Titanic is another movie soundtrack that comes to mind. Well, not the soundtrack, just the Celine Dion song. Name one other song on that soundtrack in the comments, and I will accuse you of Googling it just to prove a point. In any event, I hate that movie. I hate it with a hate usually reserved for ISIS and Rob Thomas. My blog about Titanic took forever to write because I had to break the movie into multiple days. Not because it’s such a long movie, by the way. Because it’s just so bad. So bad. And one of the worst parts of the movie is that damn infectious penny whistle featured in “My Heart Will Go On.” I can’t hear that song without getting flashbacks of the movie. So in this case the song is a pain, but I can’t deny that it is iconic.

Before I move on to another topic, there are two other standout soundtrack songs that I have to mention crushing it in the “only song on the soundtrack you know about” game. That’s a great game, by the way. First is “All For Love” from Three Musketeers. The combined power of Bryan Adams, Rod Stewart, and Sting all on one amazing song. I play this on the jukebox at almost every bar I go to, and I can only assume everyone is as thrilled as I am. But when it comes to iconic songs, nothing tops The Bodyguard. That soundtrack gave us Whitney Houston’s “I Will Always Love You.” Holy shit you guys, that song. It was an era defining song, the kind of song that blew everyone away. I’ve never heard a version of that song i don’t like, but Whitney Houston’s version is THE version of the song. And that came from a movie soundtrack. Why don’t we have that anymore? I miss it.

The last thing I really feel the need to mention is music videos. Videos have largely gone by the wayside in recent years anyway, but there was a time where the videos were a major production. The artist and producer would work with the movie producer, the actors, everyone involved, and they would put together a real production. The cast of Addam’s Family were all in “Addam’s Family Groove” in one capacity or another, along with film footage interwoven. In “Kiss From A Rose,” Seal was on set, along with scenes from Batman Forever. Music videos of the flagship song from a soundtrack were a huge deal. I’m obviously driven in a big way by nostalgia, and in no moment is it more clear than this.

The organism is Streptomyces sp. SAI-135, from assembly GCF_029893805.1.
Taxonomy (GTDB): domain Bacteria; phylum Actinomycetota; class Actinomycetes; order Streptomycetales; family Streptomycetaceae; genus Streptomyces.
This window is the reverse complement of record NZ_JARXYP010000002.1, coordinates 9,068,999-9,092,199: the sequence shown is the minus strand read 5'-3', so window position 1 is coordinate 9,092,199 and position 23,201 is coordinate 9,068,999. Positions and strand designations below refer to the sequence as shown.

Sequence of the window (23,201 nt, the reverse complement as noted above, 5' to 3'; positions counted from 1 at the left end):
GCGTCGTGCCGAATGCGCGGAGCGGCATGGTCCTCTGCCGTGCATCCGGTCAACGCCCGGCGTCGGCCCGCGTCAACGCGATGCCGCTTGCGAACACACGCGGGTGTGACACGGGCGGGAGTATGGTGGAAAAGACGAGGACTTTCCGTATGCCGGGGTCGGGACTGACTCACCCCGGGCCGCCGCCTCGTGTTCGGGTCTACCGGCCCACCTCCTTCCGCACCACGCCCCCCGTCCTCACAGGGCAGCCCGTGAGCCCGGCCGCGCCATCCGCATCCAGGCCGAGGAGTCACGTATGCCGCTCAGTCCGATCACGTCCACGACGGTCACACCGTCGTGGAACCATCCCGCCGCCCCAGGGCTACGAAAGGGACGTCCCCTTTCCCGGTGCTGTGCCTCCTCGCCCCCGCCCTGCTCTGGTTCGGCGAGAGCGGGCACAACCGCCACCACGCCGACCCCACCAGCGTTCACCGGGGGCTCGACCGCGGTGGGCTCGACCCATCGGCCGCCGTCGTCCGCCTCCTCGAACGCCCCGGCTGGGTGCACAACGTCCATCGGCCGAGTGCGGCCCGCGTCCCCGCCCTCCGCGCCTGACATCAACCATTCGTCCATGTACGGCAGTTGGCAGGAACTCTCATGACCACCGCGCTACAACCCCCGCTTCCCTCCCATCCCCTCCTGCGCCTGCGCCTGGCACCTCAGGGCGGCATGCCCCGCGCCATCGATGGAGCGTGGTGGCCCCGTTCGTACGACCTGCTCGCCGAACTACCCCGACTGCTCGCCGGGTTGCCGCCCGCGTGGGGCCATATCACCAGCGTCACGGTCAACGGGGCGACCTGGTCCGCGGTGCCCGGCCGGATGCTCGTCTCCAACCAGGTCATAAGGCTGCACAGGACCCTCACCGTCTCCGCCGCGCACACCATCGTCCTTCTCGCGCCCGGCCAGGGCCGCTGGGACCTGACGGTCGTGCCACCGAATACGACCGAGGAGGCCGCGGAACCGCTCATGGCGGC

Before I get out of here, I’ll go ahead and talk about the one that’s been on everyone’s mind since they realized what I was writing about. Space Jam. That soundtrack quite literally had it all. There were hip hop and R&B covers of classic rock songs, superstar rapper collaborations, Barry White and Chris Rock, a Bugs Bunny rap song, and of course, “I Believe I Can Fly.” That song propelled the Space Jam soundtrack to go platinum six times. In his song “American Badass,” Kid Rock ‘raps’ that he went platinum seven times. After shaking off that sad disgust, it’s important to recognize that he said that in the lead single off his fifth album. It took Kid Rock 4 albums to sell 7 million records. I’ll admit that when I was 14, I was into “Bawitdaba” and “Only God Knows Why.” I also liked Limp Bizkit and Staind, since I’m making embarrassing admissions. But those admissions aside, Kid Rock sold 7 million albums in 10 years. According to riaa.com, the Space Jam soundtrack sold 6 million in 5 years on the power of 5 singles, most importantly “I Believe I Can Fly.” That song was so good we forgave R Kelly for . . . well, we forgave him for a lot. My friend Jacob, who is my friend in spite of his slanderous and libelous views on Space Jam, does not like the movie. Even he admits that soundtrack is (I don’t know how to make the fire emoji on here, but just picture me doing that five times).

Soundtracks have kind of gone by the wayside, they just aren’t as important anymore. Scott Pilgrim is a moment of respite from this, with some very fun music amidst a movie fun enough to make me ignore that Michael Cera is in it. Otherwise though, I don’t know of great soundtracks for movies that aren’t Disney or musicals. It’s disappointing. In this respect, I absolutely miss “the good old days.” That’s it for now, love and kisses!


For anyone who is interested in the other projects I’m working on or wants to be more involved in the creative process, I’ve created a Patreon account! This blog will remain 100% free, so there is no obligation to sign up, but there are exclusive members-only rewards. Check it out! http://www.patreon.com/danwestcomedy